The ‘Be Safe, Love Mom’ is for military moms AND spouses
What I loved about the book ‘Be Safe, Love Mom’ is that it is written to military moms, yet the advice is just as relevant to military girlfriends and spouses. Brye discusses the pain of letting go and saying goodbye, the anxiety of never knowing what is happening during deployment, and the pride of knowing your loved one is fulfilling their destiny. I am not a military mom, just a military spouse, but I can relate to every one of those emotions.
Brye writes about the need for military families to embrace being “Semper Gumby,” meaning “always flexible. That means celebrating holidays around deployments. Military spouses would agree with her that “Christmas at the county fair in August makes perfect sense.”
The author also knows–all too well–the struggle to hold in your emotions and keep everything together during deployments. She describes the pain of breaking into tears at the grocery store when a friend asked how she was doing. Civilian friends can be a great blessing to any military family, but it is hard for civilian to understand the details and the challenges of military life. So Brye writes, “don’t thank me for my children service, ask me how they are doing. Ask me how I am doing. And if I start to cry, hug me.”
According to Brye, the military community is the biggest family in the world. She cites numerous example of military members reaching out to help strangers, simply because they are also veterans or new to military life. Brye described the sisterhood of military spouses using an image from her ROTC training. The author struggled with the physical exam in ROTC. For her final qualification test “the men in my flight closed in around me in a V formation. No one is allowed to touch you as you run, but they got as close as they could, and they started to scream at me… I finished with 5 seconds to spare! When I just want to give up, that’s when I need my V of fellow military mom’s to circle in around me, and say, ‘C’mon, you’ve got this, we can do this.'” Isn’t that wonderful image of the way military spouses can lean on each other for support and encouragement?
I loved another image that every military spouse can understand: Brye compares the stress and anxiety of military life to shouldering a heavy backpack. Military spouses and family members may not even realize the tremendous weight they carry around. We need to find ways to lighten our loads, while also lightening the loads of other military families. For Brye, that means doing lots of knitting, and reaching out to other military moms through the Navy listserv. She quotes many other military moms with a variety of helpful advice. Some give up watching the news during deployments. Others stay busy with craft projects. Some nourish their souls with prayer at church, while others escape to the peacefulness of nature. But everyone develops their own coping mechanism.
One unique element of the book, ‘Be Safe, Love Mom,’ is that the author spent almost a year living and teaching in Afghanistan. She was not in combat, (she was in a school compound), but the experience taught her much about Afghanistan’s culture. Because of her experience, she also learned some important lessons about military deployments: #1 you don’t have to worry all the time, and #2 deployment is boring and lonely. What a relief that I don’t have to travel to Afghanistan to gain this perspective!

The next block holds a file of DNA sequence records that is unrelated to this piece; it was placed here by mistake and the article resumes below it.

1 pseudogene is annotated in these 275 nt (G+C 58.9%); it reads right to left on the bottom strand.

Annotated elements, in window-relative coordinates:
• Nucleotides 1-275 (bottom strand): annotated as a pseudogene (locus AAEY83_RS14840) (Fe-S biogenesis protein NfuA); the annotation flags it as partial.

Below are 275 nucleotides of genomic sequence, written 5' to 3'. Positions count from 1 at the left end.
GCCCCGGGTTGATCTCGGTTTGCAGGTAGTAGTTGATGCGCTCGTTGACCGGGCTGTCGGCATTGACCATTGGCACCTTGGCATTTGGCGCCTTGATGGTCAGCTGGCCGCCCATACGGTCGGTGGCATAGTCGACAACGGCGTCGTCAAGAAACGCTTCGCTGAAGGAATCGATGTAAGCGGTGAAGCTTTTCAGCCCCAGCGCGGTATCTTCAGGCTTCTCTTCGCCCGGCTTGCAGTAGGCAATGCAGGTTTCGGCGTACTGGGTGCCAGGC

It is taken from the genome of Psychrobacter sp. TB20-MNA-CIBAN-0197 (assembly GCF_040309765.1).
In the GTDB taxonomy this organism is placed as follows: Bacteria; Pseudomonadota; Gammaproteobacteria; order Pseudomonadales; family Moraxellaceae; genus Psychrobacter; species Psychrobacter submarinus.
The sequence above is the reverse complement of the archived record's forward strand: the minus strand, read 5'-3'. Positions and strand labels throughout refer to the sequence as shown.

The ‘Be Safe, Love Mom’ Book will help you understand your mother-in-law
I also loved how the book’s mom perspective gave me insight to what my Mother-in-law and my own mother (both military moms) go through. Brye discusses the pain of letting go of your son or daughter, and constantly worrying about the tough nature of military life, while simultaneously trying to respect your child’s new spouse or children. “The military will issue you everything you need. Mothers are not an issued item.” How many military spouses have heard this before too? Her chapter about care packages reminded me that military moms struggle to connect with their children during deployments, too. Spouses send letters, care packages, and other forms of love in the mail. Military mothers might not know anything about decorating a themed care package, but they still know how to cheer up their deployed child and send them exactly what they need! They can even coordinate community efforts to send large quantities of care packages to deployed troops. Finally, Brye had some words of wisdom about watching someone you love join the military. She shares the story of many different military families, and reveals that everyone joins the military for different reasons. A military life can be hard to accept, but Brye explains “we never want our loved ones in the line of fire, but we do want them to be all that they can be. Even though there are times I want to wrap my arms around my kids’ legs and drag them back into the house, I hold myself back. I love my children too much to interfere with their destinies.”
Having a loved one in the military means that your life will be filled with challenges and stress that other people can not understand. But it also means that you become part of an amazing military family. Brye’s optimism and enthusiasm makes the load of military life more bearable, not only for military moms, but for military spouses, too. I recommend this book for anyone new to military life. Even if you have faced a few deployments, you will benefit from the ideas of the hundreds of military families interviewed in the book. Want to get a copy for yourself? And your Mother-in-law? You can find them in Barnes and Noble stores, or order one here. Well written and encouraging! Thank you, Elaine Brye, my new favorite mama grizzly bear!